promises, must be concerned in the government of the world, as no other being is concerned save Him who made it. If he thus
hears the prayers of his people, and accomplishes these promises, every answered prayer and accomplished promise furnishes
evidence of the divine origin of the Scriptures. They ask, and receive: what is this but a witness that this Book is divine?
They obey a direction of the Bible, and find the accompanying promise fulfilled; and what is this but proof that the direction
and the promise are from God? If promises and directions like these were false, they would carry with them their own condemnation;
the whole course of Divine Providence would testify against them, and give them the lie. No impostor would thus jeopard his
veracity; nor would such pretensions ever have occurred to the mind of an impostor. If the Bible is the word of God, it may
well thus commit itself, because its Author is both able and willing to redeem the pledge. His honor is concerned in making
it good; while the experience of its fulfilment testifies, that the Book which reveals it is not the work of man. The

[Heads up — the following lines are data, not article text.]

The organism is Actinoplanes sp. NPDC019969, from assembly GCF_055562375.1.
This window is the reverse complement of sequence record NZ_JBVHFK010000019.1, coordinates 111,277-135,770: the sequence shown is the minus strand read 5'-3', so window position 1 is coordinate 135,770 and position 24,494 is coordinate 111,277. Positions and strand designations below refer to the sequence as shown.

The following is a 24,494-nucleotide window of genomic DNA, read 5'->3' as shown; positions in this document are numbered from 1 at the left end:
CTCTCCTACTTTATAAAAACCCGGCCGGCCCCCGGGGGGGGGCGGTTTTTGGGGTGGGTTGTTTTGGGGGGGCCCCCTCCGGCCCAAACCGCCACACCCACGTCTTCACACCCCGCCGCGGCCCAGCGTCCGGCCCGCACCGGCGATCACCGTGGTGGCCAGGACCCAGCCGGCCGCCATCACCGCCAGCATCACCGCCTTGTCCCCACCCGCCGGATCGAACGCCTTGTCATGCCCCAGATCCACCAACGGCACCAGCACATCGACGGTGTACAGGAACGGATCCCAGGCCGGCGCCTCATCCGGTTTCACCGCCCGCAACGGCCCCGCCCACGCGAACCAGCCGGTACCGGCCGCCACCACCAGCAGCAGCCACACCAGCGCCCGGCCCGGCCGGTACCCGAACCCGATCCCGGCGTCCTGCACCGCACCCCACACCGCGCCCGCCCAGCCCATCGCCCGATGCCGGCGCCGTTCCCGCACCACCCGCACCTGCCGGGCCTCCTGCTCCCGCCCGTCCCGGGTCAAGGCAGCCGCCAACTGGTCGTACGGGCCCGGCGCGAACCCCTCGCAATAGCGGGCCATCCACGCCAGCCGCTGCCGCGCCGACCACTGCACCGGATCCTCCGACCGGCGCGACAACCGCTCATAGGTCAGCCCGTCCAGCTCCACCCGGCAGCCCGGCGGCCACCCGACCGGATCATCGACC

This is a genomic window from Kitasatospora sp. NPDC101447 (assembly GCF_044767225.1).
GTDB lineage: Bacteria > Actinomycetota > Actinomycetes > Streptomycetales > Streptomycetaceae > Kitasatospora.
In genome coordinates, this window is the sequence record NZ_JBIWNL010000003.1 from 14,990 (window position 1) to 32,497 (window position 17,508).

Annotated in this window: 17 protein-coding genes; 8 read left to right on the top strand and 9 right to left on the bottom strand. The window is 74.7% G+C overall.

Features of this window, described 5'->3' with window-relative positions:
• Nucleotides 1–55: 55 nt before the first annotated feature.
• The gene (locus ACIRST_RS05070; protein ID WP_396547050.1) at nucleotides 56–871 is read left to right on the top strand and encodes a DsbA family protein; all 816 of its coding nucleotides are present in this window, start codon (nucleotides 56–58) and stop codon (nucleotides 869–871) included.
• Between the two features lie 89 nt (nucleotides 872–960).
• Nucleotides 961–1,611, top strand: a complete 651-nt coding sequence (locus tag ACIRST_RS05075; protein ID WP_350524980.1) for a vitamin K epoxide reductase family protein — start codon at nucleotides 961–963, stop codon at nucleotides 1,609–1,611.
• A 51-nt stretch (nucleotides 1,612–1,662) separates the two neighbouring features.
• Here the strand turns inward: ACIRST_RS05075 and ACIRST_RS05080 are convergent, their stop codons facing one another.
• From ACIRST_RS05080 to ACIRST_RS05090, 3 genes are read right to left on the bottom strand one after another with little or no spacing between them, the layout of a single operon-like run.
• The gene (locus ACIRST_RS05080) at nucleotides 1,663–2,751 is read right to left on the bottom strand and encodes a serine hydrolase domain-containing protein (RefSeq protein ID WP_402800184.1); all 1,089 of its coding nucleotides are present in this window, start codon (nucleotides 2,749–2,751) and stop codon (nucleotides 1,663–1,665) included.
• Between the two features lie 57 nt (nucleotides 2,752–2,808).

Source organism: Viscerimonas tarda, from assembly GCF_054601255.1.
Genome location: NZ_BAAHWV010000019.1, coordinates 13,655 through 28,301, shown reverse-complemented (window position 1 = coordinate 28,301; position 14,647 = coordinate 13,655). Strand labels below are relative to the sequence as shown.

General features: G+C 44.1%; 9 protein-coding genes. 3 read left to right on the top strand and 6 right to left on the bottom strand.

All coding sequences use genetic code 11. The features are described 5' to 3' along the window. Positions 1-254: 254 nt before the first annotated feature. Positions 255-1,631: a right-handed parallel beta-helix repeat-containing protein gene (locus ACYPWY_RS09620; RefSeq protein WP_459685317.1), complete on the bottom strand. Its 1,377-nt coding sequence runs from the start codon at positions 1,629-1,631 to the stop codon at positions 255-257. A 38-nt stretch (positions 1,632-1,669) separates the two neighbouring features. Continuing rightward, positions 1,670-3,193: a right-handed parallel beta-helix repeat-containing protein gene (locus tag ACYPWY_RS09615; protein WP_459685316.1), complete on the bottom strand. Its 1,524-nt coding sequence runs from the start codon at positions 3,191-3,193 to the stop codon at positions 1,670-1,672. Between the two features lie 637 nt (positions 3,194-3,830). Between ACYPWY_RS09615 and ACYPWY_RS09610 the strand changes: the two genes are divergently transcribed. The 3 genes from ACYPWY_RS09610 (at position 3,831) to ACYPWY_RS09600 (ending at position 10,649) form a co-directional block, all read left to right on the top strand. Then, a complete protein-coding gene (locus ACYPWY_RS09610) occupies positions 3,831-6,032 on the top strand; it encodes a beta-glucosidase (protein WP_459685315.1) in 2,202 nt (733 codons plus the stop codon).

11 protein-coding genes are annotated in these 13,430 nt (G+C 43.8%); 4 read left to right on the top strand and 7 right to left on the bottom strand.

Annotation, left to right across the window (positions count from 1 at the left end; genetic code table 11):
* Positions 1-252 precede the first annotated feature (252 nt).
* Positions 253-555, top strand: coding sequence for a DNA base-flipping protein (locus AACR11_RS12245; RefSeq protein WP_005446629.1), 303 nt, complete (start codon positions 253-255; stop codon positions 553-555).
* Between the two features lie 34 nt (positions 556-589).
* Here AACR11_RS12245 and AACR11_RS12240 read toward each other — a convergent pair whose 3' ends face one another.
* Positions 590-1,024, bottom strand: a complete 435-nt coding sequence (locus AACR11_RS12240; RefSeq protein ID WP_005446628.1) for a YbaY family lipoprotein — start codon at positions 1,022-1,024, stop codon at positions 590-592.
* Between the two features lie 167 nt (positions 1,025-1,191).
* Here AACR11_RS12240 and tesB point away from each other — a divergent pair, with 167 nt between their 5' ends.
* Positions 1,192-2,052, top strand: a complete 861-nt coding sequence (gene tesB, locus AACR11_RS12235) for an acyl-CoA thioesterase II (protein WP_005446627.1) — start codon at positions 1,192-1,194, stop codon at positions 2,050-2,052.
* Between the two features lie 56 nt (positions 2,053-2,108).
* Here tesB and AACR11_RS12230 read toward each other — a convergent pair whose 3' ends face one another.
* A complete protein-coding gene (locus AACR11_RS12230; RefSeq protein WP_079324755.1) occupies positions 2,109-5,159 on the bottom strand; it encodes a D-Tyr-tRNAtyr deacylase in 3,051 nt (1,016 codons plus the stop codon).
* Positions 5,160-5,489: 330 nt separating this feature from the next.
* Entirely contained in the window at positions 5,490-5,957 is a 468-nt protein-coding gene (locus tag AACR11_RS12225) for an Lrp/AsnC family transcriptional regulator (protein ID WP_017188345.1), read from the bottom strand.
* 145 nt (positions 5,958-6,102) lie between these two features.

argument from Christian experience, therefore, is not a mere impression of imagination, or overweening enthusiasm; it is sober, convincing argument. Christian men are living witnesses for God's truth; they know that the Bible is not of earthly origin; they have no more doubt of it than they have that the sun shines in the heavens. It is impossible for the subtleties, or the clamors of false philosophy, to diminish the strength of this inward conviction. The most unlettered Christian, shut out from the world, and in the remote recesses of the wilderness, has evidence of the truth of the Bible, within his own soul, which all the sophistry in the world cannot invalidate.
3. There is a third remark, which presents this internal and spiritual evidence still more clearly in the light of rational